Covid-19 Coronavirus

Arrival in the Isle of Man from 1 January 2021

Visiting the Isle of Man from 1 January 2021

EU, EEA and Swiss citizens will continue to be able to travel to the Isle of Man for holidays or short trips without needing a visa. Before travelling to the Isle of Man, you will have arrived into a UK port and will have been subject to immigration checks as you crossed the UK border. More information on what you need to know about crossing the UK border from 1 January 2021 can be found on the UK’s website here.

As the Isle of Man is part of the Common Travel Area, once you have crossed the UK border you can move freely to visit the Isle of Man without the need for a further visa.

You will not be able to use your EEA or Swiss national ID card to enter the UK from 1 October 2021. However, you can continue to use your national ID card to enter the UK until at least 31 December 2025 if you:

  • have settled or pre-settled status under the EU Settlement Scheme
  • have a frontier worker permit
  • are an S2 Healthcare Visitor
  • are a Swiss Service Provider 

Visiting the Isle of Man directly (not from the UK)

When entering the Isle of Man from outside the Common Travel Area after 1st January 2021, you will need to present your passport or ID card to the Border Officer on arrival. You will also need to provide:

  • Confirmation of status issued under the UK or Isle of Man EU Settlement Scheme prior to 31st December 2020; or
  • A visa issued under the immigration rules if entering for a period of over six months or for any purpose other than visiting; or
  • Any evidence requested by an Immigration Officer to satisfy that you qualify for leave to enter as a visitor for up to six months, for example evidence of sufficient funds and your return ticket.

You will not be able to use your EEA or Swiss national ID card to enter the Isle of Man from 1 October 2021, if you do not hold settled or pre-settled status under the UK or Isle of Man EU Settlement Scheme.

British or Irish citizens (including ‘dual citizens’) will continue to be able to enter and live in the Isle of Man as they do now.

Working in the Isle of Man from 1 January 2021

Arriving in IOM from UK

If you wish to come and work in the IoM from 1 January 2021 having lived in the UK and you hold leave under the UK EU Settlement Scheme, you can do so without having to make an application for a Worker Migrant visa.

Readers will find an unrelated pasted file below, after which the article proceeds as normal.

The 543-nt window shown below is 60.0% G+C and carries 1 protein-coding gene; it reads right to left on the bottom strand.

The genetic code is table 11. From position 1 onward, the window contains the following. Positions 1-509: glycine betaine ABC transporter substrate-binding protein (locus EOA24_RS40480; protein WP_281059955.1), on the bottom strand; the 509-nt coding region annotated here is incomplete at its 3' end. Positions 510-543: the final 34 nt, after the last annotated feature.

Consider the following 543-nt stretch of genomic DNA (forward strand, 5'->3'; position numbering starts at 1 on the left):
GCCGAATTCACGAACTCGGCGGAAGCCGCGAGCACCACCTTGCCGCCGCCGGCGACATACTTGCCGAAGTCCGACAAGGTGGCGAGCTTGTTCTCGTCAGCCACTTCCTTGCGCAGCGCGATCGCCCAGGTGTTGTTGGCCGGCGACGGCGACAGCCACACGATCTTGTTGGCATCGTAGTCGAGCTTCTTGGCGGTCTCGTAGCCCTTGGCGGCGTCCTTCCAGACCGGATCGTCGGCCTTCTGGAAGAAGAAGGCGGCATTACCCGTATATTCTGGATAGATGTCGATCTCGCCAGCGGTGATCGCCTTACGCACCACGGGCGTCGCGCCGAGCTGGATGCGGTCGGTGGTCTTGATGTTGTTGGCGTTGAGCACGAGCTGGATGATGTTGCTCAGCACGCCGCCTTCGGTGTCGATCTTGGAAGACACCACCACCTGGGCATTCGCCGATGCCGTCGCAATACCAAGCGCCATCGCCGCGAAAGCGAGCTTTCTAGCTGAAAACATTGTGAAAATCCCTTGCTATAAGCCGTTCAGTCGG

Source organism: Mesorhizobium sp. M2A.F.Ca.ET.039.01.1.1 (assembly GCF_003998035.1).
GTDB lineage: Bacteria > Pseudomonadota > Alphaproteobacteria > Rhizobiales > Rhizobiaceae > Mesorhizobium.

You or your prospective employer will need to determine whether you will require a work permit in the Island. Information and questions relating to work permits can be found on the Department for Enterprise website

If you were living in the UK before 31 December 2020 and were eligible to apply for the UK EU Settlement Scheme, but didn't, you can apply for the Isle of Man EU Settlement Scheme up to the 30 June 2021.

Arriving in IOM from outside UK

If you wish to come to work in the Isle of Man from 1 January 2021 from outside the UK you must make an entry clearance application as a Worker Migrant or Worker ICT Migrant under the immigration rules.

Worker Migrant visa holders will not require a separate work permit, however their dependant's will need to apply for a work permit.

If you are an Irish citizen, nothing will change and you will be able to continue to enter, live and work in the Isle of Man as now, which may mean you do require a work permit.

Information and questions relating to work permits can be found on the Department for Enterprise website

Living in the Isle of Man from 1 January 2021

If you are an EU citizen and you want to live in the Isle of Man from 1 January 2021 you must make an entry clearance application for settlement under the immigration rules.

If you are an Irish citizen, nothing will change and you will be able to continue to enter, live and work in the Isle of Man as now.

Family members can apply under the EU settlement scheme. Please refer to our EU Settlement Scheme Guidance

Common Travel Area

The Common Travel Area (CTA) is an administrative arrangement between the UK, Ireland and the Crown Dependencies (Isle of Man, Guernsey and Jersey) which is implemented in UK domestic law in statute.

The CTA was developed to facilitate the principle of free movement for British and Irish citizens between the UK, Ireland and the Crown Dependencies. It ensured that British and Irish citizens continued to benefit from a mutual enjoyment of rights. There are no routine passport controls on routes from within the CTA to the UK. The UK approach, based on the UK legal framework, is for border checks to be undertaken at the first point of entry to the CTA.

Schedule 4 of the Immigration Act 1971 as extended to the Isle of Man, makes specific provisions to ensure that the immigration laws of the UK, Jersey, Guernsey and the Isle of Man are integrated. In practice, this means that where a person has been granted leave to enter or remain in the Crown Dependencies and then proceeds directly to the UK, or the other way around, that leave and any conditions attached to it is treated as if it had been granted in the UK.

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